Herzog has served as chairman of the Jewish Agency since August 2018, succeeding Natan Sharansky, who had served as chairman since 2009. Herzog, the former head of the Zionist Union political party, was elected last week as Israel’s 11th president, a role he will take up on July 9.

Isaac Herzog raises a toast at the Knesset after he was elected by lawmakers as Israel’s 11th president, June 2, 2021. (Yonatan Sindel/Flash90)

Before 1948, the Jewish Agency was the central player in the establishment of the State of Israel, and in the early years of the state served a vital role in its development. Today it handles key aspects of immigration by Jews to Israel for the state, and serves as a prime beneficiary of Diaspora donations to the Jewish state.

The organization spends, together with various organizations that co-fund its programs, the largest of which is the Israeli government, over $362 million each year in Israel and around the Jewish world.

Stern, an Orthodox former IDF general, entered Knesset in 2013 with the Hatnua party, headed by Tzipi Livni. In the run-up to the 2015 election, he joined Yesh Atid, placing 12th on its slate; he just missed out on entering the Knesset when the party won 11 seats but became an MK in September that year when Shai Piron resigned his seat.

Stern would be a comfortable partner for the generally more progressive-leaning leaders of the American Jewish institutional world, including the liberal Jewish religious streams represented on the Jewish Agency’s board and nominating committee.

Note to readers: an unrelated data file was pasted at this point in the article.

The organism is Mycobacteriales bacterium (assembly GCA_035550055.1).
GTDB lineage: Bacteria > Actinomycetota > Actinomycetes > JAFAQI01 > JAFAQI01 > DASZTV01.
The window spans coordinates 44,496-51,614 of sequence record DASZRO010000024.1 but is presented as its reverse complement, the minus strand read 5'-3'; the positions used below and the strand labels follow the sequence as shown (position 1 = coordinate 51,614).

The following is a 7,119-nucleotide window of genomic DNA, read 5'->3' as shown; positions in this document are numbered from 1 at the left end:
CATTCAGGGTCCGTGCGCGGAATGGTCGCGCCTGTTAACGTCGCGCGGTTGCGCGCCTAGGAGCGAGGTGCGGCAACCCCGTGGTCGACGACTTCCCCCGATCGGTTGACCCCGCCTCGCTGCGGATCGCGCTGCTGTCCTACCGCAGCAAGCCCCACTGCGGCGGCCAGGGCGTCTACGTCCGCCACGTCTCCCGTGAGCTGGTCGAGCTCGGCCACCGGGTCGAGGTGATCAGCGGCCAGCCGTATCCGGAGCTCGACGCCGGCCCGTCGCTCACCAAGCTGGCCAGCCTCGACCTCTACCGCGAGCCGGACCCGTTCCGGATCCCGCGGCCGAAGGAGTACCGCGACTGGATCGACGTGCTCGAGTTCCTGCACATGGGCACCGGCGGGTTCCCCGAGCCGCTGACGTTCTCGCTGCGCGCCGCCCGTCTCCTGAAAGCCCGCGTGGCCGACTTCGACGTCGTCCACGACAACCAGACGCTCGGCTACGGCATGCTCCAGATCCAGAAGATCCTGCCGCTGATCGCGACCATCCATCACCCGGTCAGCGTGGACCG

As a key voice for liberal Orthodoxy in the Knesset, Stern has been a fierce critic of the 2016 government decision to suspend a plan to guarantee non-Orthodox Jews permanent access for pluralistic prayer at the wall, due to pressure from ultra-Orthodox leaders.

Jewish girls at the pluralistic prayer section at the Western Wall in Jerusalem Old City, January 3, 2018. (Yonatan Sindel/Flash90)

As part of the January 2016 agreement, which the cabinet approved after four years of negotiations, the government committed to renovating the so-called Ezrat Yisrael prayer platform. But the deal had also included building a common entrance to the Western Wall for three prayer areas — the Orthodox men’s and women’s section and the “Ezrat Yisrael” plaza, where men and women can worship together — and for representatives of non-Orthodox streams of Judaism to share in the joint oversight of the pluralistic prayer area.

In June of that year, after some ultra-Orthodox websites started to criticize the agreement, the cabinet voted to suspend it, backing away from what was perceived to be a degree of recognition for non-Orthodox streams of Judaism.

The government’s freezing of the deal led to a bitter crisis in Israel-Diaspora ties, with many representatives of world Jewry saying they felt “betrayed” by the Jewish state. With the Jewish Agency voicing unprecedented criticism of the government over the issue, it fueled the organization’s decision to reject Netanyahu’s pick for chairman.